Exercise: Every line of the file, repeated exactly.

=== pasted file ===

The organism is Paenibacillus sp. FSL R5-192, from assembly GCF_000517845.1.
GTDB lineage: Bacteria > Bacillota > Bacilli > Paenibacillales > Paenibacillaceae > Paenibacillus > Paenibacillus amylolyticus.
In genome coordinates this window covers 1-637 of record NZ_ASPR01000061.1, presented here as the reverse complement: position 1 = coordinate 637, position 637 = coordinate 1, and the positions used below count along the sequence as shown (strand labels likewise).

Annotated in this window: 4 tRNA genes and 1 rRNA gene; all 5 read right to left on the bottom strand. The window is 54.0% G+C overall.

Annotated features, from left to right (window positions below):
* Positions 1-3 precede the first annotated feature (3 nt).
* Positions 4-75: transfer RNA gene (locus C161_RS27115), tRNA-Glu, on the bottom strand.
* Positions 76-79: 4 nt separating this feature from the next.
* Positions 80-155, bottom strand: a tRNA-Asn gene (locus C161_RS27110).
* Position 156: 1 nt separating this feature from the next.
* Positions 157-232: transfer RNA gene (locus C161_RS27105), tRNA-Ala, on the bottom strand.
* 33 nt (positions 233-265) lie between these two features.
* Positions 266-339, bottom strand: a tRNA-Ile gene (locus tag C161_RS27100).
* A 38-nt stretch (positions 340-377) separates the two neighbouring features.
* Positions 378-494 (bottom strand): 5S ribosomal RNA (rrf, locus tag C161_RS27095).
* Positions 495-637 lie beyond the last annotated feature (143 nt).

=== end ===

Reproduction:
The organism is Paenibacillus sp. FSL R5-192, from assembly GCF_000517845.1.
GTDB lineage: Bacteria > Bacillota > Bacilli > Paenibacillales > Paenibacillaceae > Paenibacillus > Paenibacillus amylolyticus.
In genome coordinates this window covers 1-637 of record NZ_ASPR01000061.1, presented here as the reverse complement: position 1 = coordinate 637, position 637 = coordinate 1, and the positions used below count along the sequence as shown (strand labels likewise).

Annotated in this window: 4 tRNA genes and 1 rRNA gene; all 5 read right to left on the bottom strand. The window is 54.0% G+C overall.

Annotated features, from left to right (window positions below):
* Positions 1-3 precede the first annotated feature (3 nt).
* Positions 4-75: transfer RNA gene (locus C161_RS27115), tRNA-Glu, on the bottom strand.
* Positions 76-79: 4 nt separating this feature from the next.
* Positions 80-155, bottom strand: a tRNA-Asn gene (locus C161_RS27110).
* Position 156: 1 nt separating this feature from the next.
* Positions 157-232: transfer RNA gene (locus C161_RS27105), tRNA-Ala, on the bottom strand.
* 33 nt (positions 233-265) lie between these two features.
* Positions 266-339, bottom strand: a tRNA-Ile gene (locus tag C161_RS27100).
* A 38-nt stretch (positions 340-377) separates the two neighbouring features.
* Positions 378-494 (bottom strand): 5S ribosomal RNA (rrf, locus tag C161_RS27095).
* Positions 495-637 lie beyond the last annotated feature (143 nt).